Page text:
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4 Elements of a Winning Brand

When it comes to your image, are you hitting hard or striking out? Cover all your bases with these 4 critical elements of a winning brand.

What instantly springs to mind when customers hear your company name? If you're uncertain--or even worse, stuck with a less-than-stellar image--it's time to give your brand an overhaul. It's no coincidence that industry leaders in every category from soft drinks to spas toil endlessly to create some of the world's most recognized brands. But it doesn't have to cost millions or take years to put your company's branding efforts on track. Just follow these four guidelines to create a winning brand image.

1. Differentiate your brand. Branding is all about sending a strong and consistent message. Every time a prospect or customer has contact with your company, whether it's by visiting your website or seeing a print ad, he or she has a branding experience. Fine-tuning your brand image is particularly critical if your business is in a highly competitive product or service arena--your brand will separate your company from the pack.

If it's been a while since you performed a competitive analysis, make time to take this important step in realigning your brand. Clip all your competitors' ads, review their PR coverage, research them online, and buy their products and services. Then decide what makes your product or service different. It's this point of differentiation that allows you to create an image that sticks in customers' minds.

2. Promise value. Once you know what separates your product or service from its competitors, you can redefine your brand message so that it resonates with your best prospects. How well do you know and understand them? Researching and creating an accurate portrait of your targeted prospects is essential to focusing your branding efforts. Doing so will help you reach the audience that will be most receptive to the unique qualities of your products and services. Trying to be all things to all people results in a diluted and weak brand, whereas differentiation based on what your unique customers want, need and value most will result in strong branding and sales.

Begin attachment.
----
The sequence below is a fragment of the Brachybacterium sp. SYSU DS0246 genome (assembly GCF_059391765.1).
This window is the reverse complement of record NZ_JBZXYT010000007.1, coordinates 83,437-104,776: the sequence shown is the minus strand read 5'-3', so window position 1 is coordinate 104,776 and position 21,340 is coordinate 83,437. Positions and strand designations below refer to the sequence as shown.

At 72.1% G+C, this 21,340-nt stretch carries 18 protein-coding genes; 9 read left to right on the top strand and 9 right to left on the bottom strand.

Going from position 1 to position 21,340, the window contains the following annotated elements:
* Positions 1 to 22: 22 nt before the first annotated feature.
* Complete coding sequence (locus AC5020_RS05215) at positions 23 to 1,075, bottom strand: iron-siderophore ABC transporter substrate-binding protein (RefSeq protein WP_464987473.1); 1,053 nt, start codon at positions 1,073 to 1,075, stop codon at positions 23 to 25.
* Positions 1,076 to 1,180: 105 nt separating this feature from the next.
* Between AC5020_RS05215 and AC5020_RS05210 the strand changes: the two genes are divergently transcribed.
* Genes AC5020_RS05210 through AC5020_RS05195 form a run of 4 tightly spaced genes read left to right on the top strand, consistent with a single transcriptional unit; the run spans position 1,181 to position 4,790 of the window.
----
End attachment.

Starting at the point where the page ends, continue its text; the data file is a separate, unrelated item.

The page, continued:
What does your product or service deliver that's valued most by your best customers? If you're unsure, put "listening posts" in place--from online message boards to printed satisfaction surveys--that monitor customers' perceptions of your brand and uncover unmet needs.

3. Be a market leader. Delivering on this value proposition over the long term not only means your company will live up to its branding efforts, but it will also make you a marketplace leader. And performing like a leader means keeping your promises. Today, customers consider the "ownership experience" prior to making many purchases. They look at reviews, read in-depth information and pay attention to word-of-mouth in order to feel confident that the purchase and post-purchase experiences will live up to the expectations raised by brand marketing campaigns. Nothing torpedoes branding efforts faster than failing to live up to marketing claims. To be a true leader in your market niche, focus on improving your customers' experiences and interactions with your company.

4. Integrate your messages. Every interaction a customer has with your brand must be uniform across all marketing channels. How consistently is your brand's message communicated? Do the messages of your various marketing programs conflict? For example, your online marketing--from website content to e-mail solicitations--should be fully integrated with your offline efforts, carrying a single, clear branding message and related design elements throughout.

To ensure your branding tuneup is a success, audit all your company's current marketing communications. Pay particular attention to sales tools, as these tend to become mismatched and disconnected from other marketing efforts over time. Realign them with your company's marketing tools and campaigns to create a stronger brand image.

Kim Gordon is the owner of National Marketing Federation and is a multifaceted marketing expert, speaker, author and media spokesperson. Her latest book is Maximum Marketing, Minimum Dollars.

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This article was originally published in the August 2006 print edition of Entrepreneur with the headline: Brand Slam.

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